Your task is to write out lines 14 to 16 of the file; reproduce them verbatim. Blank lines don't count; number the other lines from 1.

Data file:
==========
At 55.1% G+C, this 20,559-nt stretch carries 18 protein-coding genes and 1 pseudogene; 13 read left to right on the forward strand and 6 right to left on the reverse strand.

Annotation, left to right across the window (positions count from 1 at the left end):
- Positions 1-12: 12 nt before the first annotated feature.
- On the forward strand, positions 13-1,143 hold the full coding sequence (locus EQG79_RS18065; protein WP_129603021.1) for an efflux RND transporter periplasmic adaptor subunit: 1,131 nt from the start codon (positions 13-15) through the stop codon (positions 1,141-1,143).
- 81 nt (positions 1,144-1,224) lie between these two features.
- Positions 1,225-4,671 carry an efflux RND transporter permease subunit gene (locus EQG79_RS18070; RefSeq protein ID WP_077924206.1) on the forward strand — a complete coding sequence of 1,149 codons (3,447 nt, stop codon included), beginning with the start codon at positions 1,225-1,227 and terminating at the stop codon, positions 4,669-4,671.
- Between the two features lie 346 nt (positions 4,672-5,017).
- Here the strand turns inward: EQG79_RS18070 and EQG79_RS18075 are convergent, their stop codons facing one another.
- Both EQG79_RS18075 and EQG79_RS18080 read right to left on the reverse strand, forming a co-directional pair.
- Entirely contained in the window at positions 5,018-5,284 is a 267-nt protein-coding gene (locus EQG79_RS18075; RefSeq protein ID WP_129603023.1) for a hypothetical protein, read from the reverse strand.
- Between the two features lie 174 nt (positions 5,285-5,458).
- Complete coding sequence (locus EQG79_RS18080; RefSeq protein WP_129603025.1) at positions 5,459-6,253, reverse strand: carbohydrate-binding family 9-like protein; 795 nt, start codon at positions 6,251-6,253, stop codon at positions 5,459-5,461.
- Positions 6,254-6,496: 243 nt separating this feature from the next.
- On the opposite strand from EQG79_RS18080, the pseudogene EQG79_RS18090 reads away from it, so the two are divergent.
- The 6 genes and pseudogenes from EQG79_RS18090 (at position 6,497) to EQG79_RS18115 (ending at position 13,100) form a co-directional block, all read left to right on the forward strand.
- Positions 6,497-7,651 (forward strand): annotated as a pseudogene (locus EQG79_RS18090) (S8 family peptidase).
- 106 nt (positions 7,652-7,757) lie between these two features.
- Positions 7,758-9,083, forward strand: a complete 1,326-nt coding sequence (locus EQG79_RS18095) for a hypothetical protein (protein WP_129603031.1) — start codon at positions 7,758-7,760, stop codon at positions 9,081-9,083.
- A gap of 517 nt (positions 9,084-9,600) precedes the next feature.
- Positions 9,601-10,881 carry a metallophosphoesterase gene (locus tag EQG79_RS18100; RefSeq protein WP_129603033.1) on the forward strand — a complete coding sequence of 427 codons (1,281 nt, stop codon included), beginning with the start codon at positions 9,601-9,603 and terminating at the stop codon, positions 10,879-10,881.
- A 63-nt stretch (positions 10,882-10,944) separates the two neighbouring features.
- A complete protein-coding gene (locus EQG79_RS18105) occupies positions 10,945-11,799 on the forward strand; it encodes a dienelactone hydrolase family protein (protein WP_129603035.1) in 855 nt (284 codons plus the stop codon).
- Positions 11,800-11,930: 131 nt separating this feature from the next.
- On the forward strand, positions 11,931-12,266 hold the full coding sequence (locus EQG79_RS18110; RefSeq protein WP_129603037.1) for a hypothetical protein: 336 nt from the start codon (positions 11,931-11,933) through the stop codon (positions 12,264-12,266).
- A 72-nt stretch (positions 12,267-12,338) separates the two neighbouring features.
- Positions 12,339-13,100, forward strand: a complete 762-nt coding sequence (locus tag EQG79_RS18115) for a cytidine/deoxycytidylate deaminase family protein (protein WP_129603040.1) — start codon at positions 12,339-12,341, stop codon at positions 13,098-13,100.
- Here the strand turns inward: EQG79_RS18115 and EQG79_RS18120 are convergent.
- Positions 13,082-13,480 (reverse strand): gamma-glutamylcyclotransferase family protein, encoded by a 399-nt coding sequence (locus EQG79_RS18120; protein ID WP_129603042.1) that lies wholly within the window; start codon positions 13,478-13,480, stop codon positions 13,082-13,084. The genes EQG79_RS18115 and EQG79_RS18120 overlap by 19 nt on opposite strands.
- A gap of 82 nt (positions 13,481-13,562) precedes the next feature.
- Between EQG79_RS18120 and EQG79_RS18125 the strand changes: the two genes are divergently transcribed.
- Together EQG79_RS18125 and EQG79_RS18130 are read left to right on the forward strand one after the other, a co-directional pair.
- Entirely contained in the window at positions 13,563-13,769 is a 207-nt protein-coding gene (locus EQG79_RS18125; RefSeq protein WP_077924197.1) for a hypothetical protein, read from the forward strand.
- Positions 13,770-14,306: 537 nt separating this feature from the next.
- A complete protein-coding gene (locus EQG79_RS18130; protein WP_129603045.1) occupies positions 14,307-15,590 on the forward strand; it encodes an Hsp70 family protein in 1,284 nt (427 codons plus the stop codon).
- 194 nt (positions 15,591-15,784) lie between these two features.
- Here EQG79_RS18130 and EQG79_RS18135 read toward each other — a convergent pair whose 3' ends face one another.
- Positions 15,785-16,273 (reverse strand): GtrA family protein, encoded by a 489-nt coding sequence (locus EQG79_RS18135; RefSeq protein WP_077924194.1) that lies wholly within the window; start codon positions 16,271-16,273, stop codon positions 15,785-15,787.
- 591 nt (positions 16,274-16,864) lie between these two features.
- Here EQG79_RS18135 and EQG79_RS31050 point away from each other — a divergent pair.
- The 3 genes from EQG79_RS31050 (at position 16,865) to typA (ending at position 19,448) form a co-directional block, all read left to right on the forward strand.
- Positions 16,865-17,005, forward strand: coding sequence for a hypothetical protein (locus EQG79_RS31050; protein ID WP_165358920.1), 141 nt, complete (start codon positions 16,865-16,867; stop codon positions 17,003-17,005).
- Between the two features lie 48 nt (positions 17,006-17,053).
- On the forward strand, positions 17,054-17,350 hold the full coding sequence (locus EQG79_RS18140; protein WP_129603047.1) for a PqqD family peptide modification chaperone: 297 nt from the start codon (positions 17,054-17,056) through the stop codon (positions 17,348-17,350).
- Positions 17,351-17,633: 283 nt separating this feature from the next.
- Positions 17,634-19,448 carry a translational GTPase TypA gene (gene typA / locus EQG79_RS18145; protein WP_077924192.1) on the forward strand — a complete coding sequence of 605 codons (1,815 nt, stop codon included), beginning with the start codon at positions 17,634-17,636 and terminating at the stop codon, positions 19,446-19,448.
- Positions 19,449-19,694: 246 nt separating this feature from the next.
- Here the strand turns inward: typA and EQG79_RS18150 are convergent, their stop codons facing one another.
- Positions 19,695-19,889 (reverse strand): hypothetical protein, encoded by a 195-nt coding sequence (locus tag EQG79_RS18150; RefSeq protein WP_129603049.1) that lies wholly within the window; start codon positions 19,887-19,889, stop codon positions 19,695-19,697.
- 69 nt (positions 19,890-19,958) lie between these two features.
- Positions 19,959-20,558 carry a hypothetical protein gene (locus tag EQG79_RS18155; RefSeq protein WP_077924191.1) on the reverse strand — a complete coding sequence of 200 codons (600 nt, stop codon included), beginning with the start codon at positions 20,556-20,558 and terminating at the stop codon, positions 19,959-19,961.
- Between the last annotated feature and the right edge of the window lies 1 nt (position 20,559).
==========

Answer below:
- On the opposite strand from EQG79_RS18080, the pseudogene EQG79_RS18090 reads away from it, so the two are divergent.
- The 6 genes and pseudogenes from EQG79_RS18090 (at position 6,497) to EQG79_RS18115 (ending at position 13,100) form a co-directional block, all read left to right on the forward strand.
- Positions 6,497-7,651 (forward strand): annotated as a pseudogene (locus EQG79_RS18090) (S8 family peptidase).